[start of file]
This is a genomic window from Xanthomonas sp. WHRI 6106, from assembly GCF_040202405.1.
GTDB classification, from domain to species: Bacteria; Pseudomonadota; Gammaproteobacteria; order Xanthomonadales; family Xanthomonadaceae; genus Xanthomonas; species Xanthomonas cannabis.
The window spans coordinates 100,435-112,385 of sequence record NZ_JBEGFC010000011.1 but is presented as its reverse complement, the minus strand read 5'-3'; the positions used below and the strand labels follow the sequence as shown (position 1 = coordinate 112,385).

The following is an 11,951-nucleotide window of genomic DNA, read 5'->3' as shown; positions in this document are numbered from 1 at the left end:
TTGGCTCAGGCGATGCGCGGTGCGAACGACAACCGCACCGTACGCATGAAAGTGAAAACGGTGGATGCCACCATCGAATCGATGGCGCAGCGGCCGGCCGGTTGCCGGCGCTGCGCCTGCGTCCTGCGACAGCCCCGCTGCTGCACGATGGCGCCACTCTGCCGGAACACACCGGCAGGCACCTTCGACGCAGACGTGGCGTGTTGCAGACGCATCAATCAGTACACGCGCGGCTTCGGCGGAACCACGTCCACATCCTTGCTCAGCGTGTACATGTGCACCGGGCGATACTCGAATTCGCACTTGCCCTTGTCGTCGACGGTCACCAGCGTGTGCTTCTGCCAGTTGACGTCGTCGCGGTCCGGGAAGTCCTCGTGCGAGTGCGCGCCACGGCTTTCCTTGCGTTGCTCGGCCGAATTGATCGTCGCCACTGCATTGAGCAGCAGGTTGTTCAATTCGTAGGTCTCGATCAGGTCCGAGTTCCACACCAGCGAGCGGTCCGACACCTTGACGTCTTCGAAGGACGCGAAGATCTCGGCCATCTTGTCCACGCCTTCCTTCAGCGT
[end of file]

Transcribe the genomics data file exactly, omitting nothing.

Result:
This is a genomic window from Xanthomonas sp. WHRI 6106, from assembly GCF_040202405.1.
GTDB classification, from domain to species: Bacteria; Pseudomonadota; Gammaproteobacteria; order Xanthomonadales; family Xanthomonadaceae; genus Xanthomonas; species Xanthomonas cannabis.
The window spans coordinates 100,435-112,385 of sequence record NZ_JBEGFC010000011.1 but is presented as its reverse complement, the minus strand read 5'-3'; the positions used below and the strand labels follow the sequence as shown (position 1 = coordinate 112,385).

The following is an 11,951-nucleotide window of genomic DNA, read 5'->3' as shown; positions in this document are numbered from 1 at the left end:
TTGGCTCAGGCGATGCGCGGTGCGAACGACAACCGCACCGTACGCATGAAAGTGAAAACGGTGGATGCCACCATCGAATCGATGGCGCAGCGGCCGGCCGGTTGCCGGCGCTGCGCCTGCGTCCTGCGACAGCCCCGCTGCTGCACGATGGCGCCACTCTGCCGGAACACACCGGCAGGCACCTTCGACGCAGACGTGGCGTGTTGCAGACGCATCAATCAGTACACGCGCGGCTTCGGCGGAACCACGTCCACATCCTTGCTCAGCGTGTACATGTGCACCGGGCGATACTCGAATTCGCACTTGCCCTTGTCGTCGACGGTCACCAGCGTGTGCTTCTGCCAGTTGACGTCGTCGCGGTCCGGGAAGTCCTCGTGCGAGTGCGCGCCACGGCTTTCCTTGCGTTGCTCGGCCGAATTGATCGTCGCCACTGCATTGAGCAGCAGGTTGTTCAATTCGTAGGTCTCGATCAGGTCCGAGTTCCACACCAGCGAGCGGTCCGACACCTTGACGTCTTCGAAGGACGCGAAGATCTCGGCCATCTTGTCCACGCCTTCCTTCAGCGT